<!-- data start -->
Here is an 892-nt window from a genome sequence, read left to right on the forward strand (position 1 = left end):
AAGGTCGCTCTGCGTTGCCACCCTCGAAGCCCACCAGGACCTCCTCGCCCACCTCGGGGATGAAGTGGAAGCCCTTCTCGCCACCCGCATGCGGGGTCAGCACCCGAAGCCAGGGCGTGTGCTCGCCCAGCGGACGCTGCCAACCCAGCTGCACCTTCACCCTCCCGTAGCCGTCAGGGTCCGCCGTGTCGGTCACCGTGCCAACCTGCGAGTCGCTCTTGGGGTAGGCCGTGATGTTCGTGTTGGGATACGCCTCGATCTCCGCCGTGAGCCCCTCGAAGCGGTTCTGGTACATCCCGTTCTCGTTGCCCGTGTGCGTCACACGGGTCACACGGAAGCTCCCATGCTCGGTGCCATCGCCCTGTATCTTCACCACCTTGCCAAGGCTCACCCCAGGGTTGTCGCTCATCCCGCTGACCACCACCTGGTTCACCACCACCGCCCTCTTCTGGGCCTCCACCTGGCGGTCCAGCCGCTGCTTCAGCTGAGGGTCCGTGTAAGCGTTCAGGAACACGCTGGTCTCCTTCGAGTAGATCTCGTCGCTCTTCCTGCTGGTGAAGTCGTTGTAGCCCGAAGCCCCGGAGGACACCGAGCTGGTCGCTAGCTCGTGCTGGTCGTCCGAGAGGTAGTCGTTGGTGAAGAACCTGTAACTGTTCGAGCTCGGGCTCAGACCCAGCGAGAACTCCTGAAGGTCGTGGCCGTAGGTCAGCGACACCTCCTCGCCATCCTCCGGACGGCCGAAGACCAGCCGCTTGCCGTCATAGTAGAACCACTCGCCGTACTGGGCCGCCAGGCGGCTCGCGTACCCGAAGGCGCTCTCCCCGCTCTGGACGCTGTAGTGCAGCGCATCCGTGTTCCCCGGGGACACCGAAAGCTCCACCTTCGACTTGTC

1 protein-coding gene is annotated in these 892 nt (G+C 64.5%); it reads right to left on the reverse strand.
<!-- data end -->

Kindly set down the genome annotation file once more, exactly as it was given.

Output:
Here is an 892-nt window from a genome sequence, read left to right on the forward strand (position 1 = left end):
AAGGTCGCTCTGCGTTGCCACCCTCGAAGCCCACCAGGACCTCCTCGCCCACCTCGGGGATGAAGTGGAAGCCCTTCTCGCCACCCGCATGCGGGGTCAGCACCCGAAGCCAGGGCGTGTGCTCGCCCAGCGGACGCTGCCAACCCAGCTGCACCTTCACCCTCCCGTAGCCGTCAGGGTCCGCCGTGTCGGTCACCGTGCCAACCTGCGAGTCGCTCTTGGGGTAGGCCGTGATGTTCGTGTTGGGATACGCCTCGATCTCCGCCGTGAGCCCCTCGAAGCGGTTCTGGTACATCCCGTTCTCGTTGCCCGTGTGCGTCACACGGGTCACACGGAAGCTCCCATGCTCGGTGCCATCGCCCTGTATCTTCACCACCTTGCCAAGGCTCACCCCAGGGTTGTCGCTCATCCCGCTGACCACCACCTGGTTCACCACCACCGCCCTCTTCTGGGCCTCCACCTGGCGGTCCAGCCGCTGCTTCAGCTGAGGGTCCGTGTAAGCGTTCAGGAACACGCTGGTCTCCTTCGAGTAGATCTCGTCGCTCTTCCTGCTGGTGAAGTCGTTGTAGCCCGAAGCCCCGGAGGACACCGAGCTGGTCGCTAGCTCGTGCTGGTCGTCCGAGAGGTAGTCGTTGGTGAAGAACCTGTAACTGTTCGAGCTCGGGCTCAGACCCAGCGAGAACTCCTGAAGGTCGTGGCCGTAGGTCAGCGACACCTCCTCGCCATCCTCCGGACGGCCGAAGACCAGCCGCTTGCCGTCATAGTAGAACCACTCGCCGTACTGGGCCGCCAGGCGGCTCGCGTACCCGAAGGCGCTCTCCCCGCTCTGGACGCTGTAGTGCAGCGCATCCGTGTTCCCCGGGGACACCGAAAGCTCCACCTTCGACTTGTC

1 protein-coding gene is annotated in these 892 nt (G+C 64.5%); it reads right to left on the reverse strand.